“If you look at the platforms, the economic platforms of the current Republican candidates for president, they don’t simply defy logic and any known economic theories, they are fantasy," the president said in a lengthy New York Times Magazine interview about his economic legacy, published Thursday.
Obama singled out for criticism the Republican presidential candidates’ proposed tax cuts for wealthy Americans and rollback of environmental regulations.
“Slashing taxes particularly for those at the very top, dismantling regulatory regimes that protect our air and our environment and then projecting that this is going to lead to 5 percent or 7 percent growth, and claiming that they’ll do all this while balancing the budget,” he said. “Nobody would even, with the most rudimentary knowledge of economics, think that any of those things are plausible.”
Obama’s complaint is reminiscent of comments from the then-presidential candidate George H.W. Bush, who said something similar about the tax proposals of his rival Ronald Reagan in 1980. Bush, who eventually became president in 1989, accused Reagan of peddling a “voodoo economic policy” for claiming that he could enact across-the-board tax cuts and still balance the budget thanks to the economic growth the cuts would spur.
Of course, Reagan won the nomination and then the election, and in the process, reshaped the political balance of power in the country.
Obama acknowledged that could be why Republican presidential hopefuls today push tax cuts as an economic and budgetary cure-all, despite all the evidence to the contrary.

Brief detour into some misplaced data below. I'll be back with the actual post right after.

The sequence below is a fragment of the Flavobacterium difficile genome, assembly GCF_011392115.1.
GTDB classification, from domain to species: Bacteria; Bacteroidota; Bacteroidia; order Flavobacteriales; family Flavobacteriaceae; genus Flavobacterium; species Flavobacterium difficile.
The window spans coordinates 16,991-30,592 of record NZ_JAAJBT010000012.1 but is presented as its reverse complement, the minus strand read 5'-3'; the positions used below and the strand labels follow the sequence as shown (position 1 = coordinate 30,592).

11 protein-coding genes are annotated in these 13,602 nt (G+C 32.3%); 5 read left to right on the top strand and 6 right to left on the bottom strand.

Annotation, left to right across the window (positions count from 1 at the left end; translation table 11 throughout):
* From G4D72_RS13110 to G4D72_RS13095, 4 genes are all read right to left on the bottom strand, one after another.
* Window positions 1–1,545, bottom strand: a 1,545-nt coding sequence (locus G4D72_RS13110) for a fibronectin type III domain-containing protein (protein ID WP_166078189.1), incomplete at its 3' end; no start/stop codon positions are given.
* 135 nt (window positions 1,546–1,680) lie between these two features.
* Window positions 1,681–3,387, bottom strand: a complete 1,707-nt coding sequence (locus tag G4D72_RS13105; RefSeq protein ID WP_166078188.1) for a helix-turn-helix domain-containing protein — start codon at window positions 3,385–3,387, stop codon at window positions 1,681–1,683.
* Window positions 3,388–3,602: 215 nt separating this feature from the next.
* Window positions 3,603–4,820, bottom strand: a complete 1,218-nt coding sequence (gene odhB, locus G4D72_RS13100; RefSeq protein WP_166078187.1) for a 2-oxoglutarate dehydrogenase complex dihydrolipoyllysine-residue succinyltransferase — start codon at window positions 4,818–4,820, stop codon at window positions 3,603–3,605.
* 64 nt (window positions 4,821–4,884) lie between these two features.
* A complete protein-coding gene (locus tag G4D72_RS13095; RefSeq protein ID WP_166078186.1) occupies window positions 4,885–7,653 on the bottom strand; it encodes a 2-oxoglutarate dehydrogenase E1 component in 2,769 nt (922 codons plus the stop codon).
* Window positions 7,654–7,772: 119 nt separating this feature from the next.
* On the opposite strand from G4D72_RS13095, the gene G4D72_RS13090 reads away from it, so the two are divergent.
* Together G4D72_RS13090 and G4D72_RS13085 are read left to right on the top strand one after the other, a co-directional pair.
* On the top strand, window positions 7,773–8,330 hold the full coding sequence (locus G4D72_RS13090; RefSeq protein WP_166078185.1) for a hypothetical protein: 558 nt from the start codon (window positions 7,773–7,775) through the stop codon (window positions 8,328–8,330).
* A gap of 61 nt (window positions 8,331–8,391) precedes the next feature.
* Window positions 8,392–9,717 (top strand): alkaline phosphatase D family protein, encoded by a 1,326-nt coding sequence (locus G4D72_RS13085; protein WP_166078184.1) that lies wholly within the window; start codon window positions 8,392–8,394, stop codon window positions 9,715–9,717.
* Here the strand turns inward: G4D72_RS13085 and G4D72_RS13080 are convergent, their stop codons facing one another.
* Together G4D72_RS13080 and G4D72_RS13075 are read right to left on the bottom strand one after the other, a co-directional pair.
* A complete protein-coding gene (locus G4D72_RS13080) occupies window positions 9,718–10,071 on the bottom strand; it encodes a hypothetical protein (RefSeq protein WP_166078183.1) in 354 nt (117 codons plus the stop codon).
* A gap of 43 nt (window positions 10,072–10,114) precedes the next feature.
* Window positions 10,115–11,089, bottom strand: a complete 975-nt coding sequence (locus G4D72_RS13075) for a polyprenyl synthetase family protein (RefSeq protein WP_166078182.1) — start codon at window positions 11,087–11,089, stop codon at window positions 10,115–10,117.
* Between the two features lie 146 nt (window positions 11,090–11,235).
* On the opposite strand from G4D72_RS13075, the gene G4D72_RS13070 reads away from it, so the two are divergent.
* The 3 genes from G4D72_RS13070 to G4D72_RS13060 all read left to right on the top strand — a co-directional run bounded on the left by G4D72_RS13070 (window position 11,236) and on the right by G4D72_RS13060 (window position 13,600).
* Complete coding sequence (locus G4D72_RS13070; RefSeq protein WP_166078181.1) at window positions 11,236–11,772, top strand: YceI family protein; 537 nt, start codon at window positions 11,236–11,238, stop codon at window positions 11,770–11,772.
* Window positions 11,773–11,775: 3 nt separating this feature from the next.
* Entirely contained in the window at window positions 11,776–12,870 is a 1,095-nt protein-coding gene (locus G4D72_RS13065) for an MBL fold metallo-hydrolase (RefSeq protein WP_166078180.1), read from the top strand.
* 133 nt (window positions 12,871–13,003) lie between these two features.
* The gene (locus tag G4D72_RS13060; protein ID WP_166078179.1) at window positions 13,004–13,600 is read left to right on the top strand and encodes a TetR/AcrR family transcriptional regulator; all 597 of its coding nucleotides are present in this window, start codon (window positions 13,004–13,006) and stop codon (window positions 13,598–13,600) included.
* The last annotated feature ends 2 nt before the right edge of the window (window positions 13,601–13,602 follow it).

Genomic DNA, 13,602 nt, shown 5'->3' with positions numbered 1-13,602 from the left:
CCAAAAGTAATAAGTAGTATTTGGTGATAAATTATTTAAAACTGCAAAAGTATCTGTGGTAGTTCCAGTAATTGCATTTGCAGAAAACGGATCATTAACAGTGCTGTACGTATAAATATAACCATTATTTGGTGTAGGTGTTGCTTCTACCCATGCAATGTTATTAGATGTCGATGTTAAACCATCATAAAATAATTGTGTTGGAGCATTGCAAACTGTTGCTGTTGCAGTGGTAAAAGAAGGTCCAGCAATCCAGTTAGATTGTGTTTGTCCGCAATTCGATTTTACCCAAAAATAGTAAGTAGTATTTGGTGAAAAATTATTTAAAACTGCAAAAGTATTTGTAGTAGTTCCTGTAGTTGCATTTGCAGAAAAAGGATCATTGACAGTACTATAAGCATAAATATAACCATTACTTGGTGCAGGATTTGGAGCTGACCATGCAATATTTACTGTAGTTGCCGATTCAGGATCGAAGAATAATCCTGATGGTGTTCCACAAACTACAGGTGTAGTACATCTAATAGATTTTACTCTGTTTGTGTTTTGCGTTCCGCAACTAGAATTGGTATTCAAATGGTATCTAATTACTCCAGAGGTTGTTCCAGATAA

Republican front-runner Donald Trump’s tax plan would reduce federal government revenues by $9.5 trillion over a decade, according to the non-partisan Tax Policy Center. That would trigger an increase in the national debt of 80 percent of GDP by 2036 if there were not also massive spending cuts.
The tax cuts Trump’s rival Sen. Ted Cruz (R-Texas) proposes would reduce federal revenue by $8.6 trillion over a decade -- and go disproportionately to the wealthiest Americans, according to the Tax Policy Center.
Obama argued that this particular orthodoxy left over from Reagan's presidency must end for sane policy to prevail.
“If we can’t puncture some of the mythology around austerity, politics or tax cuts or the mythology that’s been built up around the Reagan revolution, where somehow people genuinely think that he slashed government and slashed the deficit and that the recovery was because of all these massive tax cuts, as opposed to a shift in interest-rate policy -- if we can’t describe that effectively, then we’re doomed to keep on making more and more mistakes,” he told the Times.